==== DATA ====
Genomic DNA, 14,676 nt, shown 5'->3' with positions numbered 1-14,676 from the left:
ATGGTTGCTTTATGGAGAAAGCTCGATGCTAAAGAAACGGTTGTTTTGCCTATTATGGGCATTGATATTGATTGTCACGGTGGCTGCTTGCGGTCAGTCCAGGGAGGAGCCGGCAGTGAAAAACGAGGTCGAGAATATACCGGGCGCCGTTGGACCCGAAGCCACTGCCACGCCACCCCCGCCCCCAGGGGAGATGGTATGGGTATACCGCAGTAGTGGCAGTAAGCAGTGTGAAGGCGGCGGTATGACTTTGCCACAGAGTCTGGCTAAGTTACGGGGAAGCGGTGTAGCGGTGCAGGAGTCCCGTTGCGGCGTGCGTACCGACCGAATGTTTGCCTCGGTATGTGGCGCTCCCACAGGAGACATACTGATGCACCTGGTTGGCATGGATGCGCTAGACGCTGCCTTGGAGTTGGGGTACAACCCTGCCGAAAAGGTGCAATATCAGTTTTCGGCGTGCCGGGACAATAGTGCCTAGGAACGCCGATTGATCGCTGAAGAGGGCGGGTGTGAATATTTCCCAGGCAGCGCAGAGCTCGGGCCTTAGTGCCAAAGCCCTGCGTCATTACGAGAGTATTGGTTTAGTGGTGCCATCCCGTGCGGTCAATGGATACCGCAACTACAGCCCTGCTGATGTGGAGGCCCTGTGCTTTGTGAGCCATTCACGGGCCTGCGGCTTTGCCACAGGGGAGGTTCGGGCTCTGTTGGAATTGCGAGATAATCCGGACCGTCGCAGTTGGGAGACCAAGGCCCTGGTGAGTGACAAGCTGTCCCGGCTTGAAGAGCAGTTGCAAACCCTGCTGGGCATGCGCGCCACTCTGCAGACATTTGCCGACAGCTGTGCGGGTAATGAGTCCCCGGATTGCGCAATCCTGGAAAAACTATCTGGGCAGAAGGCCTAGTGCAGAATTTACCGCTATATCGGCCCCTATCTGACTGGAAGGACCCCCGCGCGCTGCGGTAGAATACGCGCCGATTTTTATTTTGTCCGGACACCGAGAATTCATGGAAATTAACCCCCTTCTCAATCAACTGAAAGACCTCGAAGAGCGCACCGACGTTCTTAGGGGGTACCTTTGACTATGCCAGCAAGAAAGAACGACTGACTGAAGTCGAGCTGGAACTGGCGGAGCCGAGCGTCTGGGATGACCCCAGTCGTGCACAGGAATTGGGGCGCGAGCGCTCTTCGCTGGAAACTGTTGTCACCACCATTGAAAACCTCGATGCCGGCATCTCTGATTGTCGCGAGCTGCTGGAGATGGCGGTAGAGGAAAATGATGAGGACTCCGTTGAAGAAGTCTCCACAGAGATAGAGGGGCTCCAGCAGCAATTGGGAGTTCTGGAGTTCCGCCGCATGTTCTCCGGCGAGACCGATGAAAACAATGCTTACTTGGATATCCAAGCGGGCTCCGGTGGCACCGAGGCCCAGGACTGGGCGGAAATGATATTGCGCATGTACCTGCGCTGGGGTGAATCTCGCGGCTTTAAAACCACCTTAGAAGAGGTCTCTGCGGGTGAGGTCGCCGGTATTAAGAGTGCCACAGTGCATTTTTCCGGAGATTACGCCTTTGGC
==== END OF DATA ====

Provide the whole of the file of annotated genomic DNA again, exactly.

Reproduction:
Genomic DNA, 14,676 nt, shown 5'->3' with positions numbered 1-14,676 from the left:
ATGGTTGCTTTATGGAGAAAGCTCGATGCTAAAGAAACGGTTGTTTTGCCTATTATGGGCATTGATATTGATTGTCACGGTGGCTGCTTGCGGTCAGTCCAGGGAGGAGCCGGCAGTGAAAAACGAGGTCGAGAATATACCGGGCGCCGTTGGACCCGAAGCCACTGCCACGCCACCCCCGCCCCCAGGGGAGATGGTATGGGTATACCGCAGTAGTGGCAGTAAGCAGTGTGAAGGCGGCGGTATGACTTTGCCACAGAGTCTGGCTAAGTTACGGGGAAGCGGTGTAGCGGTGCAGGAGTCCCGTTGCGGCGTGCGTACCGACCGAATGTTTGCCTCGGTATGTGGCGCTCCCACAGGAGACATACTGATGCACCTGGTTGGCATGGATGCGCTAGACGCTGCCTTGGAGTTGGGGTACAACCCTGCCGAAAAGGTGCAATATCAGTTTTCGGCGTGCCGGGACAATAGTGCCTAGGAACGCCGATTGATCGCTGAAGAGGGCGGGTGTGAATATTTCCCAGGCAGCGCAGAGCTCGGGCCTTAGTGCCAAAGCCCTGCGTCATTACGAGAGTATTGGTTTAGTGGTGCCATCCCGTGCGGTCAATGGATACCGCAACTACAGCCCTGCTGATGTGGAGGCCCTGTGCTTTGTGAGCCATTCACGGGCCTGCGGCTTTGCCACAGGGGAGGTTCGGGCTCTGTTGGAATTGCGAGATAATCCGGACCGTCGCAGTTGGGAGACCAAGGCCCTGGTGAGTGACAAGCTGTCCCGGCTTGAAGAGCAGTTGCAAACCCTGCTGGGCATGCGCGCCACTCTGCAGACATTTGCCGACAGCTGTGCGGGTAATGAGTCCCCGGATTGCGCAATCCTGGAAAAACTATCTGGGCAGAAGGCCTAGTGCAGAATTTACCGCTATATCGGCCCCTATCTGACTGGAAGGACCCCCGCGCGCTGCGGTAGAATACGCGCCGATTTTTATTTTGTCCGGACACCGAGAATTCATGGAAATTAACCCCCTTCTCAATCAACTGAAAGACCTCGAAGAGCGCACCGACGTTCTTAGGGGGTACCTTTGACTATGCCAGCAAGAAAGAACGACTGACTGAAGTCGAGCTGGAACTGGCGGAGCCGAGCGTCTGGGATGACCCCAGTCGTGCACAGGAATTGGGGCGCGAGCGCTCTTCGCTGGAAACTGTTGTCACCACCATTGAAAACCTCGATGCCGGCATCTCTGATTGTCGCGAGCTGCTGGAGATGGCGGTAGAGGAAAATGATGAGGACTCCGTTGAAGAAGTCTCCACAGAGATAGAGGGGCTCCAGCAGCAATTGGGAGTTCTGGAGTTCCGCCGCATGTTCTCCGGCGAGACCGATGAAAACAATGCTTACTTGGATATCCAAGCGGGCTCCGGTGGCACCGAGGCCCAGGACTGGGCGGAAATGATATTGCGCATGTACCTGCGCTGGGGTGAATCTCGCGGCTTTAAAACCACCTTAGAAGAGGTCTCTGCGGGTGAGGTCGCCGGTATTAAGAGTGCCACAGTGCATTTTTCCGGAGATTACGCCTTTGGC